Join/Renew for Just $16 A Year
- Discounts on travel and everyday savings
- Subscription to AARP The Magazine
- Free membership for your spouse or partner
Enter an ingredient, course or keyword and get cooking!
Photo by: Joseph De Leo
Merry companionship is practically guaranteed at the legendary Hussong's bar in Ensenada, especially after a couple of these tart (and very potent) margaritas. Made with fresh citrus juices and good blanco tequila, it’s a simple, classic recipe that will knock you on your can if you aren’t careful.
While salting the margarita rim has become commonplace, heavy salt will actually detract from the drink; try a tiny dash of salt on the ice cubes or in the bottom of the glass. I love the subtle trick of salting only the inside of the rim, so your lips never touch salt.
Sour mix is a bar staple, but most commercial bar stock is terrible stuff, full of flavorings and preservatives that shouldn’t cross your lips, much less sully a good drink. This homemade mix is well-balanced between tart and sweet, but leaning toward the tart, a logical counterpoint to tequila’s herbal kick. Fresh-squeezed juices are absolutely essential to the mix—don’t cut corners. (Remember, el flojo trabaja doble—the lazy person works twice as hard.) The work of juicing is a small price to pay for the most delicious drinks ever!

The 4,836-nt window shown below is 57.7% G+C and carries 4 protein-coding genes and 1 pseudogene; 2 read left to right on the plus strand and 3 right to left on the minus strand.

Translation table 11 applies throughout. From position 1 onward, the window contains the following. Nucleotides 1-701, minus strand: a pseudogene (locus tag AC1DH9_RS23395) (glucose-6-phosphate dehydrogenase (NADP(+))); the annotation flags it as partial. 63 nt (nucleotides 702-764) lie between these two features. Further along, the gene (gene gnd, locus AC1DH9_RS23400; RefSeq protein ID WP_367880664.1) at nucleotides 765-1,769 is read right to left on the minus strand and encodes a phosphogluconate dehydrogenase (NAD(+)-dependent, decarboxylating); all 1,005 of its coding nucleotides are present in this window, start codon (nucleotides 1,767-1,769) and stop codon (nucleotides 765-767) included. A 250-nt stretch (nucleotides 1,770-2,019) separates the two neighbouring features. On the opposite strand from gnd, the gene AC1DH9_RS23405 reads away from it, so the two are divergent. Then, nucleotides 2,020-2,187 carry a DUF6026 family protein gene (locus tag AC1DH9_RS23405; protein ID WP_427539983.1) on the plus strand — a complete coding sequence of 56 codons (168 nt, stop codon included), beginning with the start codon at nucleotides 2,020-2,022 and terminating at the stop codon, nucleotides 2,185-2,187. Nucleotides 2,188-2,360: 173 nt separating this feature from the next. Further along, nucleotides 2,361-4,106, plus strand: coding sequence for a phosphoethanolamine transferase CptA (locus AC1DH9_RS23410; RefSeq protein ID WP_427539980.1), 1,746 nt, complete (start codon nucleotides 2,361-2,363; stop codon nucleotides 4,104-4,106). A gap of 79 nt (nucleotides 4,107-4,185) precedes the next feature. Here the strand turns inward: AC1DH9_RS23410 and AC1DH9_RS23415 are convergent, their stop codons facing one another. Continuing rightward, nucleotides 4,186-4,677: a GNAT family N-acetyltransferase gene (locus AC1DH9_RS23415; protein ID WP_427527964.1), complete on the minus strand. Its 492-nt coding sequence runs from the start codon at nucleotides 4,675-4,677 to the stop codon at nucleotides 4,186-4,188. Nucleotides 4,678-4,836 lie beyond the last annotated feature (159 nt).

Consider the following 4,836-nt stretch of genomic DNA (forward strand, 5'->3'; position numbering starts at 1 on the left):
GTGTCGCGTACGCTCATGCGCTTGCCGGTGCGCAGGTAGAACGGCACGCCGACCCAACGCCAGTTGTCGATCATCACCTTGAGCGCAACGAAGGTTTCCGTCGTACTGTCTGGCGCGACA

For the Fresh Sweet and Sour Mix:
Combine all the ingredients and refrigerate. Depending on the sweetness of the fruit, you may want to add a little more sugar or water, but keep a nice tart edge. Use within 24 hours.
For the Margarita Sol:
1. Carefully run the wedge of lime around the inside rim of a 12-ounce tumbler (for rocks) or a 10-ounce martini glass, then dunk the glass onto a saucer of kosher salt to create a thin line of salt around the inside rim only. Shake off excess.
2. Combine the tequila, sour mix, liqueur, and orange juice in a glass shaker filled with ice. Cap tightly, shake vigorously for 15 seconds, and strain over fresh ice cubes into the rocks glass, or straight up into the martini glass.
Mexican bartenders make their margaritas with a distinctively flavored orange liqueur called Controy, which is unfortunately not available in this country.
Room-temperature fruit yields more juice.
Nutrients per serving (% daily value)
Nutritional information includes 1/8 teaspoon of added salt.
From companies that meet the high standards of service and quality set by AARP.
Members save 15% every day when dining at participating Denny's restaurants.
Members save 15% Mon-Thurs & during weekend lunch at Outback Steakhouse.
Members save 10% every day when dining at McCormick and Schmick's.
Members receive exclusive member benefits & affect social change. Join Today